Fever with Fits

But you, brothers and sisters, are not in darkness so that this day should surprise you like a thief.  You are all children of the light and children of the day. We do not belong to the night or to the darkness.  So then, let us not be like others, who are asleep, but let us be awake and sober.  For those who sleep, sleep at night, and those who get drunk, get drunk at night.  But since we belong to the day, let us be sober, putting on faith and love as a breastplate, and the hope of salvation as a helmet.  For God did not appoint us to suffer wrath but to receive salvation through our Lord Jesus Christ.  He died for us so that, whether we are awake or asleep, we may live together with him.  Therefore encourage one another and build each other up, just as in fact you are doing.

–          1 Thessalonians 5:4-11



I think that my mother’s only goal in my upbringing was to avoid ‘giving me the big head.’  She never complimented me.  At my moments of greatest accomplishment, she berated me in front of others for not doing better than I had done.  In her opinion, when I was the best, I could have been better.  Many great people would be fueled by this to prove their mother wrong.  I just thought that I was worthless.  It fueled me, but down deep inside…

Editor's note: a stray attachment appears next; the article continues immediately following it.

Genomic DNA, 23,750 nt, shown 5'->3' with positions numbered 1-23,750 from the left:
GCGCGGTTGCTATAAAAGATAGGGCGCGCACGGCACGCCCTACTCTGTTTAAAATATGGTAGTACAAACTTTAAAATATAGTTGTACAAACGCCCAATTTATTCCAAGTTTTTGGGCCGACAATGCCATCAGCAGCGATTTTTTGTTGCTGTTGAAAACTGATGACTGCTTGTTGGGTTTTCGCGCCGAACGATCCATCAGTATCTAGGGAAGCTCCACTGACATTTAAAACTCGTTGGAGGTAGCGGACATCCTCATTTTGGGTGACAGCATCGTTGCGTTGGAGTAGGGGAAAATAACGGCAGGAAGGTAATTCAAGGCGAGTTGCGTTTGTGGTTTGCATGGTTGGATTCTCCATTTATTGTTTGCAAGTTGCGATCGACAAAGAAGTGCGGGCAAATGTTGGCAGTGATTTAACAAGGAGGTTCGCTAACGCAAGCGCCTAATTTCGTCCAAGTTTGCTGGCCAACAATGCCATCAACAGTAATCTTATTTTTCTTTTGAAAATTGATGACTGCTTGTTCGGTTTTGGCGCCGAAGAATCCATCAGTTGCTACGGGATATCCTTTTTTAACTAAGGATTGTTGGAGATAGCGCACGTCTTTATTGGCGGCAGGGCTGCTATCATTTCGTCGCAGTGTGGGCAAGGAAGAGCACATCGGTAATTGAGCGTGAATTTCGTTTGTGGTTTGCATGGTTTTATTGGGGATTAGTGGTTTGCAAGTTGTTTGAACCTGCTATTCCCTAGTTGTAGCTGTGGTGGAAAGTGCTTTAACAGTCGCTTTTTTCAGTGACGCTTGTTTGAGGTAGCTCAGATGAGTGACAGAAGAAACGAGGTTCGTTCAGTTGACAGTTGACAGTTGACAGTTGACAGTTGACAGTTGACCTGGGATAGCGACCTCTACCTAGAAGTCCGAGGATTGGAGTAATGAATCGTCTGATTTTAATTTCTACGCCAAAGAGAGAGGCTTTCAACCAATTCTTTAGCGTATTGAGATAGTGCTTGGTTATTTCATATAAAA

My mother’s method of ‘praise’ is not unique.  A lot of people did the same thing in those days.  It was as if self-esteem was not a thing.  The thought was to beat down, never build up.  They might get the big head.  After all, “it is not how many times you get knocked down that count, it is how many times you get up.” – George A. Custer.  For all those who use this philosophy, take note of who was quoted and what became of him.


Today, it is the opposite.  Children are given participation trophies.  I wonder about these 40-year-olds out there who have a few shelves full of trophies – never accomplishing anything.  Do they have the big head?  Are they better motivated to achieve greatness than my generation?